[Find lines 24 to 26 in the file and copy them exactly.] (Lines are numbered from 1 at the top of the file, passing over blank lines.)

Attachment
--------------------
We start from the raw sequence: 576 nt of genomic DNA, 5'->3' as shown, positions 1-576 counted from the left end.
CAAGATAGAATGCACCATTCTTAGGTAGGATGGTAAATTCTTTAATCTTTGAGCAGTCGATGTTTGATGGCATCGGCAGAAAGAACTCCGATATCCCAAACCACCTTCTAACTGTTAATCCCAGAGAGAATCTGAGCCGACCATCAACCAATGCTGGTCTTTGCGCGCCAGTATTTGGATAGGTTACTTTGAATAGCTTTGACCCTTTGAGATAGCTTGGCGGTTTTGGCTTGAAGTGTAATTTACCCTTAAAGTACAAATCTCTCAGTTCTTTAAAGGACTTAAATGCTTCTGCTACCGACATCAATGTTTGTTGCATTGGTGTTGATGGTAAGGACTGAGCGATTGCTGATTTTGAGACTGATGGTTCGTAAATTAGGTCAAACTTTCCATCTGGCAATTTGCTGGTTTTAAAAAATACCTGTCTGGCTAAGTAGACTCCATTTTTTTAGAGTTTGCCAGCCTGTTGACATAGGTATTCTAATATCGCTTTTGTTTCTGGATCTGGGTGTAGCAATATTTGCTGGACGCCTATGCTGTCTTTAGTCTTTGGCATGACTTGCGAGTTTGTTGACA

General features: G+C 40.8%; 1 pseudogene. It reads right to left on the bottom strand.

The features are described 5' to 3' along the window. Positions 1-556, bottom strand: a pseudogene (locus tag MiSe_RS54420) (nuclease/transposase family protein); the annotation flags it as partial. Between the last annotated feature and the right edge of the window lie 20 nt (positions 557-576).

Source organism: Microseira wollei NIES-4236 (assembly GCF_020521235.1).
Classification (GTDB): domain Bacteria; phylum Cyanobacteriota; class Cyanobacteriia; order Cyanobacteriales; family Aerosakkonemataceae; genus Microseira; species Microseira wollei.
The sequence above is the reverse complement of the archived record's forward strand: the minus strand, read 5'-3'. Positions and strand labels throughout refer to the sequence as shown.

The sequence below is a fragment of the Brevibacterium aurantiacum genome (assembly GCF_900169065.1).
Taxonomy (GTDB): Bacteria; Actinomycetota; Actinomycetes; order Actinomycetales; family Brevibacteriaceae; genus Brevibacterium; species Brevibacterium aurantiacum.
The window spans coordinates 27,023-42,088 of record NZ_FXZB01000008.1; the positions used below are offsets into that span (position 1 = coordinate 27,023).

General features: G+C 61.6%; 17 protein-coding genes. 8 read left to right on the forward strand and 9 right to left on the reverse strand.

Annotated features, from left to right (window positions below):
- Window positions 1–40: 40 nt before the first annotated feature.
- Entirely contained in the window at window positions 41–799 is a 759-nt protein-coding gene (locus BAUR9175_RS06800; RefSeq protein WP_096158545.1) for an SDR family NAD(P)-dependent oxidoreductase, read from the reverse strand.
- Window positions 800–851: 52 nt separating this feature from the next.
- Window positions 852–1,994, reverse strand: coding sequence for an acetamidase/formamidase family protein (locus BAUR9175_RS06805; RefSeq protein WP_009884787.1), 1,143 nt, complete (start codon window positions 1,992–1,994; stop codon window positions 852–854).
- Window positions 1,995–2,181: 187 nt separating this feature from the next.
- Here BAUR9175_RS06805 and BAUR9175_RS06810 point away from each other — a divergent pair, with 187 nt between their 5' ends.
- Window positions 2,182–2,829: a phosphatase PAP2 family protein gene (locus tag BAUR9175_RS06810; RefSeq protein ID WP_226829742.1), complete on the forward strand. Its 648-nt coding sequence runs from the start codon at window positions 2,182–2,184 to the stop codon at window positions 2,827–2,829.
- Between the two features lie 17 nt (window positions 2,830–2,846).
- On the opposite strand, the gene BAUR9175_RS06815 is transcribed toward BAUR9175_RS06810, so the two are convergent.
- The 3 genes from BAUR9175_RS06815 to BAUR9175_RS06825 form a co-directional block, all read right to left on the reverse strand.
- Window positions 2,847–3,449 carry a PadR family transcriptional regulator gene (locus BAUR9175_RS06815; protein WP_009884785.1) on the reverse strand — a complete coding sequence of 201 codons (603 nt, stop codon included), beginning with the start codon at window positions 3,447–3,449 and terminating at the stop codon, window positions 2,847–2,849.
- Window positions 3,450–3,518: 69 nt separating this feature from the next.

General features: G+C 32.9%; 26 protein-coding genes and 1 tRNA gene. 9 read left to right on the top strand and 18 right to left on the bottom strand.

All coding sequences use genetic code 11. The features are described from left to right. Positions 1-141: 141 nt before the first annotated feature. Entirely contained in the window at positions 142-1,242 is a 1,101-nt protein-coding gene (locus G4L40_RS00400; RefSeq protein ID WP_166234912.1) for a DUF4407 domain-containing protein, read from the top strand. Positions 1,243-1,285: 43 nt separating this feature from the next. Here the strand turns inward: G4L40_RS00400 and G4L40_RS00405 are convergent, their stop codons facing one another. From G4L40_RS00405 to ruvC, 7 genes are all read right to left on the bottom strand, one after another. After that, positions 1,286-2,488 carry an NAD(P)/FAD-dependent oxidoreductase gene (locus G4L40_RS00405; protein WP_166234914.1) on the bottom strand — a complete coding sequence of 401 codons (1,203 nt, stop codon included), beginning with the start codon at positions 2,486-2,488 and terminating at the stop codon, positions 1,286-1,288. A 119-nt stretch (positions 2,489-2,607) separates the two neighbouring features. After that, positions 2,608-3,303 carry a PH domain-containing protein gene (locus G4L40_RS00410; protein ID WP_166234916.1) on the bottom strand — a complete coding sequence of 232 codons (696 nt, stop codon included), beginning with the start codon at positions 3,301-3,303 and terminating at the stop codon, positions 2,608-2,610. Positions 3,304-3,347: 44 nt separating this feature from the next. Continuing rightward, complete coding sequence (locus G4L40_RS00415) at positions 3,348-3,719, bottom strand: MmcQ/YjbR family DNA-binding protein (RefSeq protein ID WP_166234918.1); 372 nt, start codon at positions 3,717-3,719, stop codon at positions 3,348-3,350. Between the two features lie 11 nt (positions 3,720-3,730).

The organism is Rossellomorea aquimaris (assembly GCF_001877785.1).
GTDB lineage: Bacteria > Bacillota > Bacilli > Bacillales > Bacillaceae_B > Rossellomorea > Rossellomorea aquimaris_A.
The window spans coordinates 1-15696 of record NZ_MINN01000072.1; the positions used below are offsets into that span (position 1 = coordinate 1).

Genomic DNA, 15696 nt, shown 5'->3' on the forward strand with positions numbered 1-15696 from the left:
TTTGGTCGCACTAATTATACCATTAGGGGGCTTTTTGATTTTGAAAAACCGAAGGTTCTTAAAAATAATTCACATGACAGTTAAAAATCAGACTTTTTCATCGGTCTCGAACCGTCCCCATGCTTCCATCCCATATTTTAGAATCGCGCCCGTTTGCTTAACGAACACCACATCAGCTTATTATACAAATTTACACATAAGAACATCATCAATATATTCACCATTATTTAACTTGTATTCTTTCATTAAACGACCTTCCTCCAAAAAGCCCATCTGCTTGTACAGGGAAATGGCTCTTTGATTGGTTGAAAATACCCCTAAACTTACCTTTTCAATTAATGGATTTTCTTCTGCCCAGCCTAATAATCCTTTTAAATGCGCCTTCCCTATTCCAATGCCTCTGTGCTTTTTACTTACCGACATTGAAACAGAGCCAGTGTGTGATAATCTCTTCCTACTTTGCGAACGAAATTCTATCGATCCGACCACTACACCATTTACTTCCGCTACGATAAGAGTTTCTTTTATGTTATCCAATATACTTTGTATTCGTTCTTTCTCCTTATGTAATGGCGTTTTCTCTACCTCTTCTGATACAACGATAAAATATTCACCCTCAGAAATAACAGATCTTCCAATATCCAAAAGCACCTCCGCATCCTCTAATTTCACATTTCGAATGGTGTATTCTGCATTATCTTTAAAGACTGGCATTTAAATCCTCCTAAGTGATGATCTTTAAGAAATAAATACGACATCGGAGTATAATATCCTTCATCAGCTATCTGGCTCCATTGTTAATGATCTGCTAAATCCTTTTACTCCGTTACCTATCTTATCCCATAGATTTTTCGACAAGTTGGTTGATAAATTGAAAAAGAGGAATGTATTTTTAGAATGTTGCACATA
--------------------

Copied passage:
- Window positions 3,450–3,518: 69 nt separating this feature from the next.

General features: G+C 32.9%; 26 protein-coding genes and 1 tRNA gene. 9 read left to right on the top strand and 18 right to left on the bottom strand.

All coding sequences use genetic code 11. The features are described from left to right. Positions 1-141: 141 nt before the first annotated feature. Entirely contained in the window at positions 142-1,242 is a 1,101-nt protein-coding gene (locus G4L40_RS00400; RefSeq protein ID WP_166234912.1) for a DUF4407 domain-containing protein, read from the top strand. Positions 1,243-1,285: 43 nt separating this feature from the next. Here the strand turns inward: G4L40_RS00400 and G4L40_RS00405 are convergent, their stop codons facing one another. From G4L40_RS00405 to ruvC, 7 genes are all read right to left on the bottom strand, one after another. After that, positions 1,286-2,488 carry an NAD(P)/FAD-dependent oxidoreductase gene (locus G4L40_RS00405; protein WP_166234914.1) on the bottom strand — a complete coding sequence of 401 codons (1,203 nt, stop codon included), beginning with the start codon at positions 2,486-2,488 and terminating at the stop codon, positions 1,286-1,288. A 119-nt stretch (positions 2,489-2,607) separates the two neighbouring features. After that, positions 2,608-3,303 carry a PH domain-containing protein gene (locus G4L40_RS00410; protein ID WP_166234916.1) on the bottom strand — a complete coding sequence of 232 codons (696 nt, stop codon included), beginning with the start codon at positions 3,301-3,303 and terminating at the stop codon, positions 2,608-2,610. Positions 3,304-3,347: 44 nt separating this feature from the next. Continuing rightward, complete coding sequence (locus G4L40_RS00415) at positions 3,348-3,719, bottom strand: MmcQ/YjbR family DNA-binding protein (RefSeq protein ID WP_166234918.1); 372 nt, start codon at positions 3,717-3,719, stop codon at positions 3,348-3,350. Between the two features lie 11 nt (positions 3,720-3,730).